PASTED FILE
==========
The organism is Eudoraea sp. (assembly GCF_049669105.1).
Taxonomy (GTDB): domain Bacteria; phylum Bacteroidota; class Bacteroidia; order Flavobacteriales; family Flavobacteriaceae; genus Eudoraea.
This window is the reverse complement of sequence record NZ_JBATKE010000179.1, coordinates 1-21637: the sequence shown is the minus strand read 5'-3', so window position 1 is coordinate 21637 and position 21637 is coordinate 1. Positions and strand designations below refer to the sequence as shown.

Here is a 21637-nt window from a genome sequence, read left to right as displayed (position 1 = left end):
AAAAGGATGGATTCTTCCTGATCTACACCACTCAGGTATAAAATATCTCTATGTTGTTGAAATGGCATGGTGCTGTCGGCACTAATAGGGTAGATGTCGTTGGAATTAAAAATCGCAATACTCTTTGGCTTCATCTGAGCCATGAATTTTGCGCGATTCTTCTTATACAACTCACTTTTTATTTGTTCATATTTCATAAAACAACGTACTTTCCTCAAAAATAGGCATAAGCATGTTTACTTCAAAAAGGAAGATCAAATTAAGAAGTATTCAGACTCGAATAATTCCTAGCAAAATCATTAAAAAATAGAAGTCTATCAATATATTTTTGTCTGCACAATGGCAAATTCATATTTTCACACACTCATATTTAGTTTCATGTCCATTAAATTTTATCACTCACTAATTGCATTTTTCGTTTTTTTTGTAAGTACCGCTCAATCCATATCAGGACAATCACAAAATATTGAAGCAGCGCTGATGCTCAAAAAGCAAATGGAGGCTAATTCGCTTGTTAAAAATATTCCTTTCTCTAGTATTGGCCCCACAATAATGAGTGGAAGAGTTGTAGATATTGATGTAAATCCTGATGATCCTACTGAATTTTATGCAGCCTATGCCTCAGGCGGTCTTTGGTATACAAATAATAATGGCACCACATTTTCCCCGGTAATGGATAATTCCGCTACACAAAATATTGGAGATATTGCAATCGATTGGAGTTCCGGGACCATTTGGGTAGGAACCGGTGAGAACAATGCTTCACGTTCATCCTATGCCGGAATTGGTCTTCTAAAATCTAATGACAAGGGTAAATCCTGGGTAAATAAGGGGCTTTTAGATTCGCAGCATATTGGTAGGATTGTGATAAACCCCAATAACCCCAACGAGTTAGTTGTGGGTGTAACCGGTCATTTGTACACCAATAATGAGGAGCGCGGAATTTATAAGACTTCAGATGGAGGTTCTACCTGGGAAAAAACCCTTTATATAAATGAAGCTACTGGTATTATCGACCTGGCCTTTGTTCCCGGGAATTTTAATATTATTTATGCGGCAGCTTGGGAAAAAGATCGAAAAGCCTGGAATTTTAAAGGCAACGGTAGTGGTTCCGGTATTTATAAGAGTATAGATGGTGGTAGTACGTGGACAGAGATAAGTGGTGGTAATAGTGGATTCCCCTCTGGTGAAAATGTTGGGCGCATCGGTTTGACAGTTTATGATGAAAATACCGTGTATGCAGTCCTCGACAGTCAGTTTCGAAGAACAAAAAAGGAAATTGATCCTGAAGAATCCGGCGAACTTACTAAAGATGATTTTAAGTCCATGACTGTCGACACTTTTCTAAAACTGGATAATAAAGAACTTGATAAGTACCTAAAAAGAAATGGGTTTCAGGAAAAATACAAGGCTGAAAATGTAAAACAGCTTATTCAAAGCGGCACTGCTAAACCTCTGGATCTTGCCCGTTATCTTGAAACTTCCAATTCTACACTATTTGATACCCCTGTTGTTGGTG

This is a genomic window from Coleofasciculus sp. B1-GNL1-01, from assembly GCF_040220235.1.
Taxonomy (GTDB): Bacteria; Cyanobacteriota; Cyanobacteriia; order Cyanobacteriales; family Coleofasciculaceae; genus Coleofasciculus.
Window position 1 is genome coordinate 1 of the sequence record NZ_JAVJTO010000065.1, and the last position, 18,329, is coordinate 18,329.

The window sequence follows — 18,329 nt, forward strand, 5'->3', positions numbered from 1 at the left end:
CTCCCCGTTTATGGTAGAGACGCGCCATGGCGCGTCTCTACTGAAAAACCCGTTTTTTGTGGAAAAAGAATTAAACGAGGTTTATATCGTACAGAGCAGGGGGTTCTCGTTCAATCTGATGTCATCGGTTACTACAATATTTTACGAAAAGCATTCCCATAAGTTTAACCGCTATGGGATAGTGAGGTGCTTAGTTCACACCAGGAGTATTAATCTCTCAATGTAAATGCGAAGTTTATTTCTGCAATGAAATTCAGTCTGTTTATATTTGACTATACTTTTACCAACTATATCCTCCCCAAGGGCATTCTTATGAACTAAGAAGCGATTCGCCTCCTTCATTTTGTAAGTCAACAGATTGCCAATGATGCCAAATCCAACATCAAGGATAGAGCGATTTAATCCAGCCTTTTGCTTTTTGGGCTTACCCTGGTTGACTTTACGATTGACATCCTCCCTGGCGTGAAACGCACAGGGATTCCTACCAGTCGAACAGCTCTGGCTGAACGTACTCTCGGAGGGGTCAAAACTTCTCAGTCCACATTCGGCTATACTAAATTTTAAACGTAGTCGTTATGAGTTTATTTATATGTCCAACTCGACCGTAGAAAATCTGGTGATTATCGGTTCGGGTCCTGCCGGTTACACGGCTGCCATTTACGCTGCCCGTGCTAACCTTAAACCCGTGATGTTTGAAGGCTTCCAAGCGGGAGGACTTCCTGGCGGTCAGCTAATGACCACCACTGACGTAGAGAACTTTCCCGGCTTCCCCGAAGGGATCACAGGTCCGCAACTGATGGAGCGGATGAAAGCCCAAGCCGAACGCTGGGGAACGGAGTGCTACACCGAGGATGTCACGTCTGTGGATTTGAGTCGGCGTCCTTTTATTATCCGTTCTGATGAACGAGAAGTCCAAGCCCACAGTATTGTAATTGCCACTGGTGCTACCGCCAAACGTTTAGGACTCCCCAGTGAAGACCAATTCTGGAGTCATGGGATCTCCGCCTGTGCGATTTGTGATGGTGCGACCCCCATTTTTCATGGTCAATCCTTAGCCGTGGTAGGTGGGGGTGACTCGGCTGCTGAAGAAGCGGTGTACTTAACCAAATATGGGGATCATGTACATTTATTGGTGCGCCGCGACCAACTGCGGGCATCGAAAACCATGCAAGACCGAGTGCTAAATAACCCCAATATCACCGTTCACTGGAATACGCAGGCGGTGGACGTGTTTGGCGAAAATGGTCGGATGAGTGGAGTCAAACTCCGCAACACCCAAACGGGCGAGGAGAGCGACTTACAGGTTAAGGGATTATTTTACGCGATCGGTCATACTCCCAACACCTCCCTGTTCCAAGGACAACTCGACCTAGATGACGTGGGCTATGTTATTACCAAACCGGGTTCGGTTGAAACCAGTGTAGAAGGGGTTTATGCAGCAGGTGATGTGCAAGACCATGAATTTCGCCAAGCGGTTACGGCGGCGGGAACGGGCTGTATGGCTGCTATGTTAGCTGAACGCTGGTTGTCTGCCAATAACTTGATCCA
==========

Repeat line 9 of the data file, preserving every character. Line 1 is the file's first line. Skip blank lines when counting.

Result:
The window sequence follows — 18,329 nt, forward strand, 5'->3', positions numbered from 1 at the left end: